In fact, some pharmaceutical firms have already greatly, if not entirely, shifted their strategy to outsourcing when dealing with patient recruitment. The results are phenomenal.

Labcorp, the world-renowned clinical services provider, acquired Covance and Chiltern in 2015 and 2017 respectively in hope of improving patient recruitment and trial efficiency. As a result of these deals, Labcorp not only further solidified its geographic presence but also strengthened its position as the largest CRO in the industry due to the expanded clinical outsourced services (“CRO Sector”). Just this February, the eminent pharma services company NeoGenomics announced its partnership with Praxel, another giant American provider of biopharmaceutical services in hope of improving clinical trials. Explaining the company’s motives, a Praxel representative commented:

“As a diagnostic lab that runs approximately 1 million oncology tests annually, NeoGenomics was an attractive partner whose resources and expertise could be leveraged across multiple applications…” (“Parexel-NeoGenomics Partner”)

Finally, pharmaceutical outsourcing allows for the optimization of resource utilization, thereby increasing manufacturing capacity. As Higon et al. mentioned, “…through the utilization of R&D outsourcing strategy in local collaborative relationships, (exploitation-orientation) subsidiaries can acquire, identify, assimilate and access the information on the local market to improve the efficiency of modifying their existing production and process and to maximize their asset utilization in the local market, which in turn will enhance their productivity.” (Anon Higon, Manjon Antolin, and Manez 2011) (Chuang et al. 70).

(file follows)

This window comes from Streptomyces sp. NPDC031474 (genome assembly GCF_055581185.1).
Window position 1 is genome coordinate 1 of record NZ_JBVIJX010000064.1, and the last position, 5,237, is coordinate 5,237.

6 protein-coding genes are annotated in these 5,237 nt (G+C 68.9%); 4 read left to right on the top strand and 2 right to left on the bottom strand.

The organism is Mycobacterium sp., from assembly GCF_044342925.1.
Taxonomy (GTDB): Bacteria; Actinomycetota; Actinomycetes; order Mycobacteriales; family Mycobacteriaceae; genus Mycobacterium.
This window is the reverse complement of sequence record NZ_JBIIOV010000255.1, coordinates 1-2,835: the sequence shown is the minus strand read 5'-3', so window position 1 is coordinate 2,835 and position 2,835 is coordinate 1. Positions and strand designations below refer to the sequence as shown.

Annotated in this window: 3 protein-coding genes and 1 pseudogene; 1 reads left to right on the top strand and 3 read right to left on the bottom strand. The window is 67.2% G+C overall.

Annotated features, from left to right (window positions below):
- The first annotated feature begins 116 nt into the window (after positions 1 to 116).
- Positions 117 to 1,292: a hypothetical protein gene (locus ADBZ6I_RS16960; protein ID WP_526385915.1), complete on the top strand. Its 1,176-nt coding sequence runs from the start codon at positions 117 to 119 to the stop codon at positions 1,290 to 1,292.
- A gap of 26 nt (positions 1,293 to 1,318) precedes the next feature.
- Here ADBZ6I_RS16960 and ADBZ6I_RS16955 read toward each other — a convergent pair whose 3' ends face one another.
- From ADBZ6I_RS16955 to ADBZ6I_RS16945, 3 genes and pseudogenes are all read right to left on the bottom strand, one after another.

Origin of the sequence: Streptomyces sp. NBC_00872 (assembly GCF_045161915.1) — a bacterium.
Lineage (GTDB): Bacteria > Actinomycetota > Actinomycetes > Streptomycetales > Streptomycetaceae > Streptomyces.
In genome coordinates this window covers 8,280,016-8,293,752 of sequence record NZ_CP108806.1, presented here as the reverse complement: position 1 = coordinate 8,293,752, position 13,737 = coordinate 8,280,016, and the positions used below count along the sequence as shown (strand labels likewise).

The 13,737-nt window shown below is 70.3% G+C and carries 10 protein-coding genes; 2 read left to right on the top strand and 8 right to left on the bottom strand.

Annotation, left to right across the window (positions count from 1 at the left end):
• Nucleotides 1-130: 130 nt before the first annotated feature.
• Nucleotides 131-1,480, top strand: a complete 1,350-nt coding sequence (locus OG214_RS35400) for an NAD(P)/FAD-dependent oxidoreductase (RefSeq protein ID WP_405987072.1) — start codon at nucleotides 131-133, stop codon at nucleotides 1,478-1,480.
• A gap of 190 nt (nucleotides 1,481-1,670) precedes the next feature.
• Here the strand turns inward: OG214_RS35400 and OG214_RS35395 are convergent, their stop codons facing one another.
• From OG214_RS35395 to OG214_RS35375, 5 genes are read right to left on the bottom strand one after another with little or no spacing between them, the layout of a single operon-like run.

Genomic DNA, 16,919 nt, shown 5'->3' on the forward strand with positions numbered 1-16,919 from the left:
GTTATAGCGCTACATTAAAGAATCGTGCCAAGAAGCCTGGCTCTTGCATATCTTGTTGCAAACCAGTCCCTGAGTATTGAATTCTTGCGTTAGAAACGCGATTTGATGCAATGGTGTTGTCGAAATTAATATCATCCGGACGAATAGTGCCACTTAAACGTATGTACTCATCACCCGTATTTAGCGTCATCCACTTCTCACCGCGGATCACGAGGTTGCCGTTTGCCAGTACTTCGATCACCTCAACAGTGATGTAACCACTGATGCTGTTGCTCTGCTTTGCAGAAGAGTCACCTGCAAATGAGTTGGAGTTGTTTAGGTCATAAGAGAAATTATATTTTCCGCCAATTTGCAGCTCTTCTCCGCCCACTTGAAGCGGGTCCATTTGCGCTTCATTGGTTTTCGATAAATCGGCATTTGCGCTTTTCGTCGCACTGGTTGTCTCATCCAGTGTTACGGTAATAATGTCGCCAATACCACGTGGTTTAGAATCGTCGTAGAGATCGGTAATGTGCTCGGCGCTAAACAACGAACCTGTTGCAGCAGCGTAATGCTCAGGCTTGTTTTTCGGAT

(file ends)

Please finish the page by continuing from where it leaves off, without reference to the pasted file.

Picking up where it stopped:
No firm can serve as a better example than Pfizer.

Before the pandemic and beginning from 2008, Pfizer did a great job with this. Pfizer has outsourced many of its business functions such as data entry, monitoring, statistics, and medical writing to various third-party contractors. Its business model put so much emphasis on outsourcing to the point that it no longer handles any data management in-house (“Pfizer’s Novel Approach”). During the pandemic, Pfizer became even more engaged in the process of outsourcing and contracted its supply functions to more than 200 outside contractors (“Pfizer to Outsource”). Thanks to these measures, Pfizer claims it has managed to “align functionality, improve quality, and reduce cycle times” and will produce 1.3 billion doses of vaccine in 2021 (“Covid Vaccine Tracker”).

Policy Alternative

The current patchwork of public, private and philanthropic funding is inadequate to sufficiently and sustainably expand access to health technologies. Both the public and private sectors must make and coordinate larger and more sustainable financial commitments to achieve maximum utility and effect (Hamelmann et al. 8). By encouraging pharmaceutical outsourcing, governments around the world can improve global communities’ ability to battle health emergencies and to control the spread of epidemics, such as Covid-19, Ebola, HIV infection, malaria, tuberculosis, and other diseases. Nonetheless, this is not an easy task to accomplish due to intellectual property security concerns.